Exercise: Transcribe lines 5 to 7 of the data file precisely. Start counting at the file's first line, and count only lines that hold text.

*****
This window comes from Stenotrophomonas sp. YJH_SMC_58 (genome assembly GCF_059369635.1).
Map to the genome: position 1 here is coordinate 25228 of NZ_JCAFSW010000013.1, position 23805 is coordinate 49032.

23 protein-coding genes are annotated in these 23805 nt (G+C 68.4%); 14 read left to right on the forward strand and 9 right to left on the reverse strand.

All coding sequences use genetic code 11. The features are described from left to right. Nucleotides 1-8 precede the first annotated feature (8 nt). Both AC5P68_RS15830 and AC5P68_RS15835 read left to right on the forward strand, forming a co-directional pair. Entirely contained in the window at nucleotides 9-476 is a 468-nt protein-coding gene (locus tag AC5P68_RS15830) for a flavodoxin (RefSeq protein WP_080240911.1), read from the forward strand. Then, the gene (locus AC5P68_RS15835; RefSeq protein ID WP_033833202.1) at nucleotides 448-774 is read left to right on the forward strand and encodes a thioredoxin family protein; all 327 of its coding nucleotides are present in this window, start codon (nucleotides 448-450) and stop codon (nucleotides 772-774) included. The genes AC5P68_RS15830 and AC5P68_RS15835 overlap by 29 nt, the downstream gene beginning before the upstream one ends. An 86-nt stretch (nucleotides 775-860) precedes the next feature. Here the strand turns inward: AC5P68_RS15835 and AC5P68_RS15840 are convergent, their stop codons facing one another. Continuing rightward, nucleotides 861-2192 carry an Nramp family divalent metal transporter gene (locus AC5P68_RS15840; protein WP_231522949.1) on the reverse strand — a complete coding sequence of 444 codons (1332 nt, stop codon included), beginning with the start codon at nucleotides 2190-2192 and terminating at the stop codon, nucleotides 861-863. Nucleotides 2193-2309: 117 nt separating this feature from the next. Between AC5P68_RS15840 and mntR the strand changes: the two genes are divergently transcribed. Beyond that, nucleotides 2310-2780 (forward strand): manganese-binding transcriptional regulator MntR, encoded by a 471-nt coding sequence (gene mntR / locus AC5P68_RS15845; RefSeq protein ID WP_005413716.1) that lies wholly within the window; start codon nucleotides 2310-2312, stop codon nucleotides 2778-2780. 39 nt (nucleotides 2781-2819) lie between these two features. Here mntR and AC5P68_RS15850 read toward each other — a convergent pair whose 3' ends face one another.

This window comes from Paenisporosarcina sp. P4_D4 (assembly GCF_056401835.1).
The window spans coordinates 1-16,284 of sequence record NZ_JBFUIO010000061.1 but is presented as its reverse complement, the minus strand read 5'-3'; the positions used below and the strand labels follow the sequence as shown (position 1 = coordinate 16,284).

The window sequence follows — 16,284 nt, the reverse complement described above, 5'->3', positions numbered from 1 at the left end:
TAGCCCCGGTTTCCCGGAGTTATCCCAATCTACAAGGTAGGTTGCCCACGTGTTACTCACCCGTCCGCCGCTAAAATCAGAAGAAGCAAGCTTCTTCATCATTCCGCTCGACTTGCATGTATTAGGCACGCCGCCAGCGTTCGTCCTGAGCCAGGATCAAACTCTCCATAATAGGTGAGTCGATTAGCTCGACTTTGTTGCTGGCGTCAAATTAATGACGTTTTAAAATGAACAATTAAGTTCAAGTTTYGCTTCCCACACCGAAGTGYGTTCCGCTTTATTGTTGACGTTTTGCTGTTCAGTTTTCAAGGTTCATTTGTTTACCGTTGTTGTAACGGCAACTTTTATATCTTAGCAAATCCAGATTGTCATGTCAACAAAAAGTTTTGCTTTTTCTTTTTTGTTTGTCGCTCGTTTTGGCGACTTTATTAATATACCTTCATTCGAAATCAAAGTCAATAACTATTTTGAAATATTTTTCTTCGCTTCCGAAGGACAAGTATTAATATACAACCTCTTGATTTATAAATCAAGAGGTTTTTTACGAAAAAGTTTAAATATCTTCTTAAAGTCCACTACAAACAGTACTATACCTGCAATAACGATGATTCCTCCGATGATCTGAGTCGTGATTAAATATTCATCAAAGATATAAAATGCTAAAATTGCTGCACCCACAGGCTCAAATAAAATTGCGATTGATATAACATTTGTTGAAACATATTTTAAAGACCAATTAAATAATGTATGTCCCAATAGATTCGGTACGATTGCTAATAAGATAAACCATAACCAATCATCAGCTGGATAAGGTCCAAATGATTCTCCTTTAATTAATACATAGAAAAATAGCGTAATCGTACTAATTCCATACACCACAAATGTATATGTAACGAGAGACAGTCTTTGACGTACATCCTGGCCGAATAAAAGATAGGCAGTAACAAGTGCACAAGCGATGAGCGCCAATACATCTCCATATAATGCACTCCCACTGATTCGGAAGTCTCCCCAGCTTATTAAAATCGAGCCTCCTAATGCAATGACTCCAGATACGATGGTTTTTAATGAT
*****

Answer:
This window comes from Paenisporosarcina sp. P4_D4 (assembly GCF_056401835.1).
The window spans coordinates 1-16,284 of sequence record NZ_JBFUIO010000061.1 but is presented as its reverse complement, the minus strand read 5'-3'; the positions used below and the strand labels follow the sequence as shown (position 1 = coordinate 16,284).

The window sequence follows — 16,284 nt, the reverse complement described above, 5'->3', positions numbered from 1 at the left end: